University President Martha Pollack delivered her annual address to staff on Monday afternoon, highlighting Cornell’s recent accomplishments and expressing gratitude towards staff. The meeting was well-attended by Cornell staff and faculty, both in person and over Zoom.
Pollack began by reiterating an announcement she made at last week’s Employee Assembly meeting — that the University will provide in-year bonuses to all full and part-time staff members with salaries up to $100,000. The bonuses, issued in response to higher living expenses due to inflation, will be distributed on a sliding scale based on income. Crowd members were excited to hear of this program, applauding exuberantly.
After her announcement, Pollack covered Cornell’s achievements in the last year. She noted Cornell’s development at the college level, celebrating the one-year anniversary of the Jeb E. Brooks School of Public Policy and the two-year anniversary of the Ann S. Bowers College of Computing and Information Science.
In addition to Cornell’s on-campus growth, Pollack also recognized the University’s expansion in New York City, citing Cornell Tech, the Cardiovascular AI Institute and the Multicollege Department of Design Tech as Cornell’s budding programs in the city.
Pollack also boasted the University’s increased research budget of $1.3 billion, which has provided researchers with greater opportunities to conduct path-breaking research. Pollack mentioned three of many Cornell professors — Prof. Geoffrey Coates, chemistry and chemical biology, Prof. Antonio Fernandez-Ruiz, neurobiology and behavior and Prof. Liliana Colanzi, romance studies — whose research earned awards in their respective fields this past year.
Pollack attributed Cornell’s development to its staff and faculty members’ efforts.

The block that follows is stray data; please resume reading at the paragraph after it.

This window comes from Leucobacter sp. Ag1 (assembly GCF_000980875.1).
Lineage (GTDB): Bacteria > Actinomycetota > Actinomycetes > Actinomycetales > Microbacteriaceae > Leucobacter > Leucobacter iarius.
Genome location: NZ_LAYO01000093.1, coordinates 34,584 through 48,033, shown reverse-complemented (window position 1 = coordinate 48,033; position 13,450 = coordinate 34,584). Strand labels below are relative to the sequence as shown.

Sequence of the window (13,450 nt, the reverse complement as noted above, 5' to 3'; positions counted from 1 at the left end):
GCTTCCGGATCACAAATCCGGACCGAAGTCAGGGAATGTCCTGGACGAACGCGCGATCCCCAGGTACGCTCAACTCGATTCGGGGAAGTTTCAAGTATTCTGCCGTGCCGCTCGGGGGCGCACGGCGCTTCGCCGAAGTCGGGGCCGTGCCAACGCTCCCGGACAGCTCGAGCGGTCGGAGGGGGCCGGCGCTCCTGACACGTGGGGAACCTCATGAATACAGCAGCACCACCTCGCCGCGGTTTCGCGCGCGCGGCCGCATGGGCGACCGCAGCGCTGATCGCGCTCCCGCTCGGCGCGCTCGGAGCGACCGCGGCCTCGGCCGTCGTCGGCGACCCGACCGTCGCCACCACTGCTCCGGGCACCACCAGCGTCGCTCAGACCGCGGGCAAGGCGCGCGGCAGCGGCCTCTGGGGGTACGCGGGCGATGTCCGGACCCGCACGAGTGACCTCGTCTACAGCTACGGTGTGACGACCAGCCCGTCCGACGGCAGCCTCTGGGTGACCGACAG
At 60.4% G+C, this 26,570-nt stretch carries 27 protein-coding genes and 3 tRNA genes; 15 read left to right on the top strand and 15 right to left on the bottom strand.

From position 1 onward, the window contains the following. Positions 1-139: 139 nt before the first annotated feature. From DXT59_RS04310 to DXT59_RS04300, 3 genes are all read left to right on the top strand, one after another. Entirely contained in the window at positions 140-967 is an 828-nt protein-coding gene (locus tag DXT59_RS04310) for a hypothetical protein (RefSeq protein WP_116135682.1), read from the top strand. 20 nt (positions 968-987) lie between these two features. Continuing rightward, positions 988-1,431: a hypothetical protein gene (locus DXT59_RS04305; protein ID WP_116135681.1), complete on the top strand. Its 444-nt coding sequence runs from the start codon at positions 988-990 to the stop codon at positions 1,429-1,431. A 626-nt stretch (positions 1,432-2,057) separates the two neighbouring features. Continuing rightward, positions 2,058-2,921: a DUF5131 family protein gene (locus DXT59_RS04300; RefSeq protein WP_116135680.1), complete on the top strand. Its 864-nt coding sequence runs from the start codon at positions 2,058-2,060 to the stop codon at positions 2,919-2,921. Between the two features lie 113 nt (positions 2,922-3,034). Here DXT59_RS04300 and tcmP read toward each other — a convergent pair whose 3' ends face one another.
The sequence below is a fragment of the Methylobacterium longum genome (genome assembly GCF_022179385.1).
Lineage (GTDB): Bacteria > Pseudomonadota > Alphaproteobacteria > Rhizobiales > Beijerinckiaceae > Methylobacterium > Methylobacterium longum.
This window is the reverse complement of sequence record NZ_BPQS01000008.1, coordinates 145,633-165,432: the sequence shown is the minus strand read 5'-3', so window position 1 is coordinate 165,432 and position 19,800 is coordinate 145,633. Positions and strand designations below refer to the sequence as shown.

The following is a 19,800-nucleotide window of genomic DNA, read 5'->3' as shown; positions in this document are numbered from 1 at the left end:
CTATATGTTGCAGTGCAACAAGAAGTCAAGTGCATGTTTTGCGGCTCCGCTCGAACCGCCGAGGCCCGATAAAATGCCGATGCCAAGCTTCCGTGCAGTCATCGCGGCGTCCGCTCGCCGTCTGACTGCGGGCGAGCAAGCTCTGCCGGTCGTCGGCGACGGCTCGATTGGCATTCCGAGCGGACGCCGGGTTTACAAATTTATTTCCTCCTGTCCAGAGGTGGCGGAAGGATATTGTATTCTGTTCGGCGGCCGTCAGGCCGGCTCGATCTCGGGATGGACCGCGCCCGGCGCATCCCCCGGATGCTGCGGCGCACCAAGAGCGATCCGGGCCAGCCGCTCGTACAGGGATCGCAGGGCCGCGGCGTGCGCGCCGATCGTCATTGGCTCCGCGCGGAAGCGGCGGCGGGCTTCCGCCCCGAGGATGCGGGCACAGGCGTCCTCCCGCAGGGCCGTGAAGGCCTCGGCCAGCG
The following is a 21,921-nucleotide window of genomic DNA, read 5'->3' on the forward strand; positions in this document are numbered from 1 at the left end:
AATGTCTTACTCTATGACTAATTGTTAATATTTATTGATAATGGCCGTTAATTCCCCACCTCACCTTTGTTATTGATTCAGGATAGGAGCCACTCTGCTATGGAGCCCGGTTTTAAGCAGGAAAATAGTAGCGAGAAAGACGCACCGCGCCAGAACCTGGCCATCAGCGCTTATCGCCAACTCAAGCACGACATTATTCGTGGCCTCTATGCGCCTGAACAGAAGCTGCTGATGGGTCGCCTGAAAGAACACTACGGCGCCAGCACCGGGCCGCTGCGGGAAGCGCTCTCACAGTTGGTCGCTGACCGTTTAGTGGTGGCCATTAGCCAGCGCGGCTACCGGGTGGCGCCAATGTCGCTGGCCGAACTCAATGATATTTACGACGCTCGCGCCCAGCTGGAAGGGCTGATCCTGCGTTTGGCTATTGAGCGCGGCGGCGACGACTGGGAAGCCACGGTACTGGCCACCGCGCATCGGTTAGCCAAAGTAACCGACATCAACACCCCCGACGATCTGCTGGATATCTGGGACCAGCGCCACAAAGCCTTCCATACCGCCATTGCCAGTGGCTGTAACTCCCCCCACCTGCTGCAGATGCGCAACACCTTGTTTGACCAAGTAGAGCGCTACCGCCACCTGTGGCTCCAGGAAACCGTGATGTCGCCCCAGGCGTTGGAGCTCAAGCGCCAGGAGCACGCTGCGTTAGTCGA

“Whatever your role is at Cornell, each of you has played a really important part in the success of our academic enterprise, and I truly appreciate all of your contributions,” Pollack said.
Pollack then discussed her aspirations for Cornell, many of which centered on redefining the University in modern contexts.
“Now, what we need to do in the 21st century is to reimagine and continue to rebuild our university over and over and over to meet the demands of a world that are again facing seismic changes — a world that is more volatile, uncertain, complex, and ambiguous than ever before,” Pollack said.
As part of this goal, Pollack announced that the ‘To Do the Greatest Good’ Campaign has continued to make progress in making Cornell more affordable for undergraduate students.
“I am thrilled that we’ve made very significant progress on our goals of raising funds that will enable us to do three things — increase the number of students on financial aid by 1,000, decrease student loans on average by 25 percent and ensure that every student has the opportunity to spend at least one summer without the expectation of contributing to their tuition bill,” Pollack said.
Pollack mentioned that this program echoes Cornell’s founding mission of “… any person … any study,” a sentiment that can be found at the heart of institutions across the United States. Pollack explained that the University was founded as a model for higher education, and she hopes Cornell can carry on this tradition.
“Personally, I see Cornell as uniquely well-placed to be the model of the modern research university,” Pollack said. “with a drive for innovation and a foundational commitment to diversity inclusion, with world-class faculty who work at and across the boundaries of their field, with exceptional students who will become capable citizens and problem-solving leaders… and with a talented and dedicated staff who support the work across everything that we do.”
Throughout her speech, Pollack emphasized the important role that staff have played in facilitating the University’s success, particularly in providing a supportive environment for students.
“Cornell education changes the lives of our students forever, thanks to the Cornell staff who are tireless in their commitment to providing all of our students at every level with what they need to thrive at Cornell,” Pollack said.